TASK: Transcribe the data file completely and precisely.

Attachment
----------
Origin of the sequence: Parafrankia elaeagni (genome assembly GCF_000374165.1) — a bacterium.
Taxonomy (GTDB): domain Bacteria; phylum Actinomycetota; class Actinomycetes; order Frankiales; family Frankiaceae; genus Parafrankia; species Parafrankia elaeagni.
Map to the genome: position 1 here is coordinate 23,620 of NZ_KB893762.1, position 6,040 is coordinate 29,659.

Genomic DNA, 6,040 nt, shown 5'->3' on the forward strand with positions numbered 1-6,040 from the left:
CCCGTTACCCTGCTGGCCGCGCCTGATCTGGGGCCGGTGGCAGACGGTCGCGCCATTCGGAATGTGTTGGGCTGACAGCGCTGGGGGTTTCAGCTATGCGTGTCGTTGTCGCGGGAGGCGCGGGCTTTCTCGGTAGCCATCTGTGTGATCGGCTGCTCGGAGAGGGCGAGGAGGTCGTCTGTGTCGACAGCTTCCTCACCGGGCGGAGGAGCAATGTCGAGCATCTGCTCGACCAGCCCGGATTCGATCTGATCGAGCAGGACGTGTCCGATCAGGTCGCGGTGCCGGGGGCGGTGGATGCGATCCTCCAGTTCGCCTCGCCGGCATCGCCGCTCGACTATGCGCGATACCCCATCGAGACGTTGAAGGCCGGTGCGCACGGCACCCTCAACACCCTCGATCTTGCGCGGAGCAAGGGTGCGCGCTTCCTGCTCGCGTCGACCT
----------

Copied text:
Origin of the sequence: Parafrankia elaeagni (genome assembly GCF_000374165.1) — a bacterium.
Taxonomy (GTDB): domain Bacteria; phylum Actinomycetota; class Actinomycetes; order Frankiales; family Frankiaceae; genus Parafrankia; species Parafrankia elaeagni.
Map to the genome: position 1 here is coordinate 23,620 of NZ_KB893762.1, position 6,040 is coordinate 29,659.

Genomic DNA, 6,040 nt, shown 5'->3' on the forward strand with positions numbered 1-6,040 from the left:
CCCGTTACCCTGCTGGCCGCGCCTGATCTGGGGCCGGTGGCAGACGGTCGCGCCATTCGGAATGTGTTGGGCTGACAGCGCTGGGGGTTTCAGCTATGCGTGTCGTTGTCGCGGGAGGCGCGGGCTTTCTCGGTAGCCATCTGTGTGATCGGCTGCTCGGAGAGGGCGAGGAGGTCGTCTGTGTCGACAGCTTCCTCACCGGGCGGAGGAGCAATGTCGAGCATCTGCTCGACCAGCCCGGATTCGATCTGATCGAGCAGGACGTGTCCGATCAGGTCGCGGTGCCGGGGGCGGTGGATGCGATCCTCCAGTTCGCCTCGCCGGCATCGCCGCTCGACTATGCGCGATACCCCATCGAGACGTTGAAGGCCGGTGCGCACGGCACCCTCAACACCCTCGATCTTGCGCGGAGCAAGGGTGCGCGCTTCCTGCTCGCGTCGACCT